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#AfricaBlogging at re:publica 2015 in Berlin

KAS Media Africa hosted a #AfricaBlogging panel at this year's re:publica in Berlin and invited bloggers from Kenya and Uganda to discuss the state of political blogging in Africa. Moreover, the upcoming launch of the #AfricaBlogging platform was announced.

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“No-one can speak for us but us. No-one will fight for us but us.” This is how Kenyan blogger Brenda Wambui summarized the main drive of political bloggers in Sub-Sahara Africa. Feeling the need to speak out and give a voice to the people and minorities who are often unheard, she founded the social-political blog Brainstorm. Last week, she was part of the panel on #AfricaBlogging at the annual digital media conference re:publica in Berlin, together with her blogger colleagues Njeri Wangari from Kenya, Ruth Aine Tindyebwa from Uganda and Christian Echle, director of KAS Media Africa.

The panel discussed the state of political blogging in Sub-Saharan Africa and announced the upcoming launch of a #AfricaBlogging platform within the next two months.

Supporting political bloggers is a key concern of KAS Media Africa. “This is because the mainstream media in Sub-Saharan Africa is quite weak”, Christian Echle explained. On the one side, mainstream media is often very close to the government and is either state-owned or owned by a ruling politician. The independent media, on the other hand, is most often underfinanced, understaffed and lacks journalistic skills. “In this situation, there is a lack of a broad variety of opinion and professionally presented information.” Political bloggers, according to Echle, could jump into that gap.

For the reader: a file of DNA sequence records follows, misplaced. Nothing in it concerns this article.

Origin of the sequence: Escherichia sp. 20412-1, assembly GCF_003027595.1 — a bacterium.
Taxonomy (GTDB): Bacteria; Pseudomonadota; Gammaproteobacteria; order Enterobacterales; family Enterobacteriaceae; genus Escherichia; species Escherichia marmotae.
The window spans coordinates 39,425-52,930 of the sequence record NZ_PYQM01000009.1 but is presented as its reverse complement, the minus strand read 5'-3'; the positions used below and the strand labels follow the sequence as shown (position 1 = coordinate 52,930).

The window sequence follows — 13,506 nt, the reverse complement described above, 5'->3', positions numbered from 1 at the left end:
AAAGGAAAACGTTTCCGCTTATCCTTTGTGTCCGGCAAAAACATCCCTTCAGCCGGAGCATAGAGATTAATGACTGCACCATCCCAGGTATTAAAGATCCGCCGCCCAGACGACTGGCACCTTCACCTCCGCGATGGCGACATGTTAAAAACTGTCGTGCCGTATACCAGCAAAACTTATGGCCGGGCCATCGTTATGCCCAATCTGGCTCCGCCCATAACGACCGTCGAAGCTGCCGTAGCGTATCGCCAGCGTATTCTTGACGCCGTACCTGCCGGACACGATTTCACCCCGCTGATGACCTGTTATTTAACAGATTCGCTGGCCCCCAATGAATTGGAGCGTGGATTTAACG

The work environment for political bloggers in Africa, however, can be hostile and insecure. Critical reporters are threatened and persecuted by governmental officials, sometimes even jailed, said Njeri Wangari. The regulatory framework is uncertain as it is not clear to what extent bloggers count as journalists and whether media law applies to blogs and to online publications. This is another striking challenge bloggers face, according to Brenda Wambui. They are struggling to find access to resources and funds. Due to the high impact bloggers can have by using social media and online platforms, they are often in conflict with traditional journalists. Moreover, the understanding of responsible blogging and media ethics varies greatly among the African blogging community, which negatively affects the quality and credibility of many political blogs. This emphasizes the need for trainings and exchange.

The bloggers agreed that mobile devices are of great importance for bloggers in Africa: “The future is mobile.” In Sub-Saharan Africa, 40% of Internet traffic comes from mobile devices, compared to a global average of 30%. “Whatever bloggers do, it has to be accessible via mobile devices.”

Platforms like #AfricaBlogging would therefore highly important and valuable, emphasized Ruth Aine Tindyebwa, because they facilitate exchange, offer trainings and workshops and promote high quality blogs.

Watch the video stream of the panel discussion:

Further readings:


Kenya Monitor

Blogger Association of Kenya

Future Challenges

Aine Ruth' Blog

Foresight for development


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Christoph Plate

Christoph Plate bild

Director Media Programme Southeast Europe +359 2 942-4971 +359 2 94249-79


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